Tuesday , June 22 2021

Can domestic tourists help Malaysia’s travel industry recover in the midst of Covid-19?



The Covid-19 pandemic has severely affected the country’s tourism sector. If the view of lobbies and deserted hotel airports is not enough evidence, just take into account official tourism data.

Last week, Tourism Malaysia reported that tourist arrivals in the country fell by 83.4% in 2020 and the country only received about four million tourists.

It was a significant decrease compared to the 26,100,784 arrivals of tourists registered in 2019.

“The massive drop in international tourist arrivals is attributed to the closure of Malaysia’s borders since March 18 last year due to the spread of the Covid-19 pandemic,” Tourism Malaysia said in a statement .

But not everything is a disgrace, at least not in the eyes of Tourism Malaysia CEO Zulkifly Md Said.

According to him, the Covid-19 pandemic has highlighted the importance of domestic tourism.

“National tourism has always been the savior of the industry whenever the country was in crisis. International tourism would stop during a crisis, but domestic tourism would continue and provide income to the country, ”he said recently during the launch of the international travel fair ITB Berlin.

According to Zulkifly, Malaysia has a lot of attractions that locals can discover or rediscover. It’s also time to take a holiday in your own country, as tour operators have introduced attractive deals to attract more people.

Zulkifly has observed hotels and airlines offering deals and packages to domestic tourists.

“I’m sure there will be more fantastic packages for our people to move forward,” he said.

Zulkifly’s views on the importance of domestic tourism have also resonated with other stakeholders.

Datuk Tan Kok Liang, president of the Malaysian Association of Travel Agents and Travel Agents (Matta), reported that domestic tourism will be the main contributor to the country’s tourism industry this year.

Tourists in your home

Tourist activities are currently allowed in the areas under the conditional order control and recovery phases.

Permitted activities include public and tourist attractions such as zoos, cultural heritage sites, museums, farms, aquariums, education centers, amusement parks, theme parks, extreme outlets and nature parks.

More recently, the National Security Council announced that interstate travel between areas under the recovery MCO is allowed, but strictly only for tourist activities.

And, with the lifting of the inter-district ban, many Malaysians have devoted themselves to relaxing in tourist activities to explore their own garden.

It was recently reported that many Penangites have visited Penang Hill, which has just reopened to the public. Interviewees for The Star said they needed some outdoor fun and fresh air.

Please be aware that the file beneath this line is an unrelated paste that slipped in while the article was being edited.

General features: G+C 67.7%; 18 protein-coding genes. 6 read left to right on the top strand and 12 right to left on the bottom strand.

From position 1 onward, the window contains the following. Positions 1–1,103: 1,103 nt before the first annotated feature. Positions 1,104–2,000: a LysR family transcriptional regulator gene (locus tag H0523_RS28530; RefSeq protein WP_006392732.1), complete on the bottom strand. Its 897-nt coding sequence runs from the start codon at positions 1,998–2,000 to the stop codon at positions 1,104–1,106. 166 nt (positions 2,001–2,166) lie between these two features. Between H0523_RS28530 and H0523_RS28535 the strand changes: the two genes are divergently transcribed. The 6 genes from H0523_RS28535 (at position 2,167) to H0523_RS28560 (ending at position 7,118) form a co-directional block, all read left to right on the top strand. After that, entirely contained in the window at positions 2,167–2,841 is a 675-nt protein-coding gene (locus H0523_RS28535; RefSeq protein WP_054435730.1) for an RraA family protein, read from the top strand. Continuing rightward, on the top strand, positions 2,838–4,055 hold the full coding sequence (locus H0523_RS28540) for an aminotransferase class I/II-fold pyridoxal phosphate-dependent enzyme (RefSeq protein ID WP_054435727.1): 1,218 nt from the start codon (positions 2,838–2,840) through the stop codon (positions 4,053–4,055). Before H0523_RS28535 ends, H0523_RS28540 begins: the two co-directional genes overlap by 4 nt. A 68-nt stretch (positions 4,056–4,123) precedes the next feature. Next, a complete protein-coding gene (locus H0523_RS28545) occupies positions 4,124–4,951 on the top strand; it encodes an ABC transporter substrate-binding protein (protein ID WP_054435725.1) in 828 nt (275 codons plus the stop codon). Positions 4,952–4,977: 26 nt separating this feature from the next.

Bank Secretary Syikin Tajul, who lives in Penang, welcomed the freedom to travel again.

“Since the MCO, we haven’t been here and it looks like we’ve had fresh air for years. When we learned that train services were starting again, we had to get on board,” he said.

Syikin added that he observed strict sanitary measures to maintain safety while traveling.

“As long as we wear masks and disinfect regularly, it shouldn’t be a problem,” he said.

The volatility of the MCO, however, changed the way Malaysians plan their holidays.

Agoda’s digital travel booking platform reported that Malaysian travelers are among the top three in the region in spontaneous and last-minute travel during these uncertain times.

Meanwhile, Airbnb CEO (India, Southeast Asia, Hong Kong and Taiwan), Amanpreet Bajaj, said Malaysians are adapting to the different phases of the MCO.

“When they can, they choose to make quick and short getaways with their families. A clean and safe journey is their top priority, “he said in a statement.

New path to follow

A year after the pandemic stopped tourism, stakeholders have accelerated digital adoption to remain competitive.

Tourism, Arts and Culture Minister Datuk Seri Nancy Shukri said virtualization would be key to reviving the sector.

“Now, more than ever, digitalization is revolutionizing the tourism industry and global travel experiences, and with today’s advanced technology, smart collaborations and partnerships are the way forward,” he said during the launch of ITB Berlin.

According to Nancy, tourism companies are learning to take advantage of digital platforms.

In fact, intensifying the digitalisation of the tourism sector was one of the main strategies of the National Tourism Policy 2020-2030.

Local airlines and airports have also accelerated digital adoption amid the pandemic.

Physical travel documents can soon be passed to passengers at KL International Airport.

The airport plans to introduce facial recognition technology during the first half of this year. This initiative will replace boarding passes with faster and more secure passenger authentication.

AirAsia Group CEO Tan Sri Tony Fernandes said in a statement that the airline has also launched some digital initiatives.

These innovative technologies will make travel safer and smoother after the Covid-19.




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